The Complicated Life of an Endangered Butterfly
It’s too early to tell if the cooperative efforts to re-establish a population of the endangered Taylor’s Checkerspot butterfly on Hornby Island and to improve conditions for them on Denman Island are starting to pay off. The lifecycle of the rare butterfly is complex and the tiny creatures may encounter many perils and challenges at each developmental stage.
The adult butterfly stage only lasts for one to four weeks. When they emerge from their pupae form in May to mid-June, female Taylor’s Checkerspot butterflies need to find nectar from flowers for food, locate and mate with at least one of the few available males, and then deposit masses of golden eggs on suitable host plants.
In BC, these are usually speedwells (American speedwell, thyme-leaved speedwell, marsh speedwell) or plantains (ribwort plantain, common plantain), but may also include harsh paintbrush, blue-eyed Mary, or other plants.
Larvae (caterpillars) hatch from the eggs within a few days to two weeks and immediately spin protective web nets around the host plants.
After eating their host plants, caterpillars disperse and search for more food. Caterpillars must ingest enough nutrients to grow and molt through four or five stages (instars) before food plants dry up during the summer.
If sufficient nutrients are consumed by mid-July, the larvae develop into their overwintering (diapause) stage. They look for a place where they can hopefully safely spend the next seven months, before emerging in early spring to start the cycle over again. Unless conditions aren’t suitable. If that happens, Taylor’s Checkerspot diapause larvae can remain in the delayed development stage until the following year.
Taylor’s Checkerspots may face many threats to survival at each stage of their lifecycle – extreme weather, insufficient suitable habitat or food, parasites, and predation. The eggs, larvae, and their food and protective cover plants are especially vulnerable to trampling by people and pets. The public can reduce this threat by treading carefully while staying on marked trails in Helliwell and North Denman provincial parks, or other areas where the butterflies may occur. Dogs must be on a leash according to provincial park regulations. If you see a Taylor’s Checkerspot caterpillar, take a photo and email it to Taylors.Checkerspot@gov.bc.ca.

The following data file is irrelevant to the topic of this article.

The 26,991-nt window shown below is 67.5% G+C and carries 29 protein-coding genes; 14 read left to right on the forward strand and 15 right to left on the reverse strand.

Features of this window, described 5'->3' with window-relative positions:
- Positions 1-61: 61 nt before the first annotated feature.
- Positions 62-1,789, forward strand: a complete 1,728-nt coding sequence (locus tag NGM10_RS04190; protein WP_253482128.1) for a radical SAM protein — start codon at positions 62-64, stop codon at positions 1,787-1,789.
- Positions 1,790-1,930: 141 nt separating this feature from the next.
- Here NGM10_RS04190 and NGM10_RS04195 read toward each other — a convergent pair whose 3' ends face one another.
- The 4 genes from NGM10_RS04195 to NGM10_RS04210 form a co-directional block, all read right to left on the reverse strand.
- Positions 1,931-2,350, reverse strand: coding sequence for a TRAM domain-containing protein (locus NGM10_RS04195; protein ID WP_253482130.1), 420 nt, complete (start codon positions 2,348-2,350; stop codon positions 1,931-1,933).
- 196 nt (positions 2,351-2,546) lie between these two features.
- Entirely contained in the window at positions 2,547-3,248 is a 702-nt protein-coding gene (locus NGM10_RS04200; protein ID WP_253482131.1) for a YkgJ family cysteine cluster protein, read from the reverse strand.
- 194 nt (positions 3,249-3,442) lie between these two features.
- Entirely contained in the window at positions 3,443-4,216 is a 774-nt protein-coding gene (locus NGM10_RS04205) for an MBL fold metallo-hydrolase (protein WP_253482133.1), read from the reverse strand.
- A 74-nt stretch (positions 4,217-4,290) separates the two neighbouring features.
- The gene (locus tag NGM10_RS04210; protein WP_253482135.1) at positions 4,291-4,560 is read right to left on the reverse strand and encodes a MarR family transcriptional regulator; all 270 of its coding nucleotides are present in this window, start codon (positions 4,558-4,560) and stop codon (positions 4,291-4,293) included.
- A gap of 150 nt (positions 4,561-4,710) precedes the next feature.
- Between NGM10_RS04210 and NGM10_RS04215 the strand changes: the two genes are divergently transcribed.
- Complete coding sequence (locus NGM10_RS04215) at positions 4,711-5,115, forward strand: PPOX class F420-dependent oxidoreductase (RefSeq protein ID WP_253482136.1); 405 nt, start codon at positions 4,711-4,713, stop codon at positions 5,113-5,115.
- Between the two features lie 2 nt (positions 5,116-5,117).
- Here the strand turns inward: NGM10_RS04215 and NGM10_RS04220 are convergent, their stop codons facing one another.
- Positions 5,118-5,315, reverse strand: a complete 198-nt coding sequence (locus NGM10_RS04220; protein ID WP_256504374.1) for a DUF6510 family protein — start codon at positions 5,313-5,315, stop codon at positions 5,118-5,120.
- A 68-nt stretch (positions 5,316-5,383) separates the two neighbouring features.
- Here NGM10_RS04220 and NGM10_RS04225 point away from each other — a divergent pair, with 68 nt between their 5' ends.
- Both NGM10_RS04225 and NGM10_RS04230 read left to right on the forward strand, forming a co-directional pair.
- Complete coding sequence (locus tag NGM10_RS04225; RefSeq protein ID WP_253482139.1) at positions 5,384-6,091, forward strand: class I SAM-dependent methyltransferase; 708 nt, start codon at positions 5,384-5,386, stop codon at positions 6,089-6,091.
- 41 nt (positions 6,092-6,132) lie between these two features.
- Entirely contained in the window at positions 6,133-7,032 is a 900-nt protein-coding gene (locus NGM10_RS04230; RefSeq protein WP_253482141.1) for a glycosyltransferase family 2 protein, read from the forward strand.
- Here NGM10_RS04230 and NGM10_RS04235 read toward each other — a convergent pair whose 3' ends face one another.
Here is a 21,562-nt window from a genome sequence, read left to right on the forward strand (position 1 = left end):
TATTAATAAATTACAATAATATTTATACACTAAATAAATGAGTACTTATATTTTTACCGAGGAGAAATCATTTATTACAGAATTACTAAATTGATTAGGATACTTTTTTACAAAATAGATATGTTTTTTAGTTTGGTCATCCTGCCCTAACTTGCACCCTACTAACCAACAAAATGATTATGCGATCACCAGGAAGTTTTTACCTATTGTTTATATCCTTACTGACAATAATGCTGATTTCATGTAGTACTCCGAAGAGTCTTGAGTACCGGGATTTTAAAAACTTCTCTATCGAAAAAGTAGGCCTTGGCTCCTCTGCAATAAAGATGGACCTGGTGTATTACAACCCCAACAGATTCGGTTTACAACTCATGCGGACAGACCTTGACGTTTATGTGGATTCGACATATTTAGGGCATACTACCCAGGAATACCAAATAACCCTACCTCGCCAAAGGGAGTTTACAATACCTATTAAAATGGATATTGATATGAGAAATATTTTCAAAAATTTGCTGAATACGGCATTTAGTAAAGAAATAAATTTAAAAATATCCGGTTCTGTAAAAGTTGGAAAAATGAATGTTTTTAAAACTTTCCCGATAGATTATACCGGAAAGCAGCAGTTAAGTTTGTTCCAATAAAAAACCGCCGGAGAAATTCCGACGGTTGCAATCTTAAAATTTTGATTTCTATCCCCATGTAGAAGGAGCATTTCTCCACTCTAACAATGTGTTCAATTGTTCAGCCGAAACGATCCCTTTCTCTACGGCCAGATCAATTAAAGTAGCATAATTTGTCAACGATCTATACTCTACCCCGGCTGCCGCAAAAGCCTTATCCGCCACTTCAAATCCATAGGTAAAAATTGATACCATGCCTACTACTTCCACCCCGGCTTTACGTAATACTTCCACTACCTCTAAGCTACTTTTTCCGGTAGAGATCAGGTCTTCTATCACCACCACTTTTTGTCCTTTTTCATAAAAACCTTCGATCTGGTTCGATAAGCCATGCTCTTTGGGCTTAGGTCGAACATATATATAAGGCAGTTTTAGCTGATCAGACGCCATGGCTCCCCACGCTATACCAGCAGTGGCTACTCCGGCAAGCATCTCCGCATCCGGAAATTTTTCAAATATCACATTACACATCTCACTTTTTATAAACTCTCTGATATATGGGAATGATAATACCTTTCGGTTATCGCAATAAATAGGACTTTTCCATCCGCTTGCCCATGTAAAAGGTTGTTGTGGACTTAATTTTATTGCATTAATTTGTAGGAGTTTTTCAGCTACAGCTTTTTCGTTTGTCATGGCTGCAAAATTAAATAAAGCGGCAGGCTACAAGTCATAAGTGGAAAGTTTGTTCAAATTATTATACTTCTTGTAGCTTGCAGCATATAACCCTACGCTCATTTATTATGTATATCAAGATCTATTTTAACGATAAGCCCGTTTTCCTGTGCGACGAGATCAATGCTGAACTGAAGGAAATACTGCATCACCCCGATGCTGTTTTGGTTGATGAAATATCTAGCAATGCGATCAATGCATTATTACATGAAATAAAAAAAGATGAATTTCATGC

“We’re cautiously optimistic that our combined efforts will eventually pay off and these beautiful butterflies will survive in Canada”, said Jennifer Heron, Chair of the Taylor’s Checkerspot Butterfly Recovery Project Team and invertebrate conservation specialist for the B.C. Ministry of Environment and Climate Change Strategy. The recovery project is a collaborative initiative to restore Taylor’s Checkerspot populations in British Columbia through habitat enhancement, captive butterfly rearing and release, monitoring, public outreach, and other activities. The project team includes representatives from BC Parks, Denman Conservancy Association, Garry Oak Ecosystems Recovery Team, Greater Vancouver Zoo, Mosaic Forests, Wildlife Preservation Canada, consultants, and others. There has also been a lot of local assistance from Denman and Hornby volunteers, Helliwell Park neighbours in High Salal Ranch Strata, Conservancy Hornby Island, the Hornby Island Natural History Centre, and the Denman and Hornby Island Provincial Parks Committees.
The recovery project has benefited from funding generated by the BC Parks License Plate Program, the Environment Canada Habitat Stewardship Fund and the Habitat Conservation Trust Foundation.